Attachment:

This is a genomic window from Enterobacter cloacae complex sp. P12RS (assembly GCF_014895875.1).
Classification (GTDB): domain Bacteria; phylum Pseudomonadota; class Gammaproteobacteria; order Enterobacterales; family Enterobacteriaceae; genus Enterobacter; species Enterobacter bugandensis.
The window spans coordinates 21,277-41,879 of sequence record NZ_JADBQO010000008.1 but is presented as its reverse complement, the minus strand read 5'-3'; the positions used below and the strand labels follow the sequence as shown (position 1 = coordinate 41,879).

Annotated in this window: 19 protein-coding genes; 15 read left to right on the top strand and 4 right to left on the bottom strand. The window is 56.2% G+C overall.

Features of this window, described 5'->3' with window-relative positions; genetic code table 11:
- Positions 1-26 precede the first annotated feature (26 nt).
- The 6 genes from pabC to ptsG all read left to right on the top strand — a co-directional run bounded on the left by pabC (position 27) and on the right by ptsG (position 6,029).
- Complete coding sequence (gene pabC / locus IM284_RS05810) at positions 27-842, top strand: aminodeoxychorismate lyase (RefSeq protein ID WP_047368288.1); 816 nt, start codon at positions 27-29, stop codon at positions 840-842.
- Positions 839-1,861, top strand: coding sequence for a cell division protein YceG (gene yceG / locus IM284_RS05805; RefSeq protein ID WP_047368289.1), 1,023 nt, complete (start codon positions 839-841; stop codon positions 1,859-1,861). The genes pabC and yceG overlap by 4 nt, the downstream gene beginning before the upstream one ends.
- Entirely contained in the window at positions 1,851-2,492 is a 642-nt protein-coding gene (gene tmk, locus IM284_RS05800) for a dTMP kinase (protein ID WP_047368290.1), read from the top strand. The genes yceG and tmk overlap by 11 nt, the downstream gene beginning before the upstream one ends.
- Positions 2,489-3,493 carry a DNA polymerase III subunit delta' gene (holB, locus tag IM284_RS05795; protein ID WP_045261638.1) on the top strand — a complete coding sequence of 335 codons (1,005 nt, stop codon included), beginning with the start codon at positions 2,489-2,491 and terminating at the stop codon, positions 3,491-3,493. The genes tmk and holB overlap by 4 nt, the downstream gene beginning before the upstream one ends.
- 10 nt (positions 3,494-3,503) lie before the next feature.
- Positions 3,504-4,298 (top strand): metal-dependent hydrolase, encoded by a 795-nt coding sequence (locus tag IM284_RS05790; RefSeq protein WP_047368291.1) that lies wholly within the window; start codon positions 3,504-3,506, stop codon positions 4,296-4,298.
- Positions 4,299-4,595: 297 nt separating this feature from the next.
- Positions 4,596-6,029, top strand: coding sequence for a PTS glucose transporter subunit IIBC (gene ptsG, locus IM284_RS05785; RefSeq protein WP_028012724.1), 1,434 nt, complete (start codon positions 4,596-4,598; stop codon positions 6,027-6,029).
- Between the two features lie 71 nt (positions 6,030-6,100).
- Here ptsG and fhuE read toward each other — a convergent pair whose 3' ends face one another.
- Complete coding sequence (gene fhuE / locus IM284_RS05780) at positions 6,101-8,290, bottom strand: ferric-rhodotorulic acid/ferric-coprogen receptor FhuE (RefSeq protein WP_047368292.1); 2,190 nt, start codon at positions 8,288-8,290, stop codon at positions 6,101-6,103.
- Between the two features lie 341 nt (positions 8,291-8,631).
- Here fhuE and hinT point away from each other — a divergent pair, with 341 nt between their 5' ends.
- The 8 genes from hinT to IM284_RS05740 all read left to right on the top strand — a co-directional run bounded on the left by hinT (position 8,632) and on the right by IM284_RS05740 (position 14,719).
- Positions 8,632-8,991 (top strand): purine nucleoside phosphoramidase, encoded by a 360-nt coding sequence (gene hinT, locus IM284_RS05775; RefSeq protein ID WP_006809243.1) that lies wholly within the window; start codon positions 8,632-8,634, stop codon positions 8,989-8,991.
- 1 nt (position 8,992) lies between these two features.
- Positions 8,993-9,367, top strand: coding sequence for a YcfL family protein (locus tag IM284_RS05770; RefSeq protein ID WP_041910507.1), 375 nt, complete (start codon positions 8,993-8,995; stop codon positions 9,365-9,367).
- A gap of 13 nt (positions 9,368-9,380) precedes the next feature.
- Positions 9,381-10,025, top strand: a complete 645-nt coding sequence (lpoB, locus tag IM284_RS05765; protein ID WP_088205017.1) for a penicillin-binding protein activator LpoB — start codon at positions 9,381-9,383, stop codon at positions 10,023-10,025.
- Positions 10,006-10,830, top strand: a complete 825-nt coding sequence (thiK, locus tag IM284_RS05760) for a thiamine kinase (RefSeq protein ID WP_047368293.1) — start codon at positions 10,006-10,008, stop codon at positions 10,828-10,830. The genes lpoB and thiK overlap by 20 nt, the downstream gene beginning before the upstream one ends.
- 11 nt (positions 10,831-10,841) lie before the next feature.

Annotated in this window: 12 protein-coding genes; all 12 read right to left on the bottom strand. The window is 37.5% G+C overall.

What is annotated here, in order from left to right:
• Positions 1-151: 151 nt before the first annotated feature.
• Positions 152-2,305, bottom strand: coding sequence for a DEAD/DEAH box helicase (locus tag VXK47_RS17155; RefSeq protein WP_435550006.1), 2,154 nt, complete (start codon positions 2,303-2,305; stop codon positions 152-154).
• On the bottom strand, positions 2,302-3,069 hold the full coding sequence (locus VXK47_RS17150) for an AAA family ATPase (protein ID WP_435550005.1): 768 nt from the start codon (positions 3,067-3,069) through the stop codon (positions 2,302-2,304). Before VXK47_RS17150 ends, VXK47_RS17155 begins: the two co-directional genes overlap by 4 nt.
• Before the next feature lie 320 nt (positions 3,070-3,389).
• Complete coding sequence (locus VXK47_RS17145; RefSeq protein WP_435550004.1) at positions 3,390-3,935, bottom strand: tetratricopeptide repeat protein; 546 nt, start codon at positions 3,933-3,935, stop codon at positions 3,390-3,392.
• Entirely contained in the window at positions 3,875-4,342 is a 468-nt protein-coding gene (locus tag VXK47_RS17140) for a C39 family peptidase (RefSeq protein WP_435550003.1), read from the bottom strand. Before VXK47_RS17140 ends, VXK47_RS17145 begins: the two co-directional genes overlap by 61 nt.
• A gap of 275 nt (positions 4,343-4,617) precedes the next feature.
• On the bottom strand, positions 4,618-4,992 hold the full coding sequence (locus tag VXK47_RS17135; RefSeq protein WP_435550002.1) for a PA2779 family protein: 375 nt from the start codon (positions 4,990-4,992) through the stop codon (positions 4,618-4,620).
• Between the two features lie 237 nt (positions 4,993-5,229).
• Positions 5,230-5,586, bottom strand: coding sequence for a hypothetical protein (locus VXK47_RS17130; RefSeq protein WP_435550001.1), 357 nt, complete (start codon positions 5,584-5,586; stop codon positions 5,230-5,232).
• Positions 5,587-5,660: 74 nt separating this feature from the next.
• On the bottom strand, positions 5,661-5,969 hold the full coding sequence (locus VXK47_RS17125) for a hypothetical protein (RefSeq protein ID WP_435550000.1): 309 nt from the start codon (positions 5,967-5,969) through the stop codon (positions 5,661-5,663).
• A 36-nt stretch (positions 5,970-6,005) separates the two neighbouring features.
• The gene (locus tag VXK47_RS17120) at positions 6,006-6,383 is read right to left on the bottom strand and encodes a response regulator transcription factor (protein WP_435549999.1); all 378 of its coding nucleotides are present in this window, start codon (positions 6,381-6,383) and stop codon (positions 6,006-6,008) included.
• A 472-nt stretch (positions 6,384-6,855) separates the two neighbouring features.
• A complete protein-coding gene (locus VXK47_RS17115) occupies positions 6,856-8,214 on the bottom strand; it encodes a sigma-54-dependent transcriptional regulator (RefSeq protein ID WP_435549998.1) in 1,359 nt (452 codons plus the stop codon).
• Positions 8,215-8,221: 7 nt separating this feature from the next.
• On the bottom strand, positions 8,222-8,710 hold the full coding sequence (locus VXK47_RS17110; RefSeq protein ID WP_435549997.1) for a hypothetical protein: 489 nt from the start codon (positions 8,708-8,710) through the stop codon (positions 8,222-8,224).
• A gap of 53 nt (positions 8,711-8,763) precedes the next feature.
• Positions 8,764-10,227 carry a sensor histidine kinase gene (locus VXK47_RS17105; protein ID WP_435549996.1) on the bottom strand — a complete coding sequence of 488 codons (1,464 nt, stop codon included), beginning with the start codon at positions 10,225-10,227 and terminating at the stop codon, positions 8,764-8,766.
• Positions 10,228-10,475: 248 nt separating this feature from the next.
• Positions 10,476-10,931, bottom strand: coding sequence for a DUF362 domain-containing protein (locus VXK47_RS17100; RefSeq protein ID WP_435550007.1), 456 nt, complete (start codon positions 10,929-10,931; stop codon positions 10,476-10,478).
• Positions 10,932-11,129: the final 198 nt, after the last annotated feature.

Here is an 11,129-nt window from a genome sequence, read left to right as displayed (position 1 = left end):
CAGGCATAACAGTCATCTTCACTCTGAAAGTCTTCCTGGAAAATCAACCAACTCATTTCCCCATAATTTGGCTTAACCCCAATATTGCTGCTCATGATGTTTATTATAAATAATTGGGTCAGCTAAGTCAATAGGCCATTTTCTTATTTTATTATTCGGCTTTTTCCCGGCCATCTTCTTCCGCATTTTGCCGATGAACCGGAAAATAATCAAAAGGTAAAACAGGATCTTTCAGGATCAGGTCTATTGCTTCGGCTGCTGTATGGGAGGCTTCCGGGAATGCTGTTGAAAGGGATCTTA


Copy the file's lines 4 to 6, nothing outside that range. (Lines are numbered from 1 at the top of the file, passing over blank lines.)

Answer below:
Annotated in this window: 19 protein-coding genes; 15 read left to right on the top strand and 4 right to left on the bottom strand. The window is 56.2% G+C overall.

Features of this window, described 5'->3' with window-relative positions; genetic code table 11:
- Positions 1-26 precede the first annotated feature (26 nt).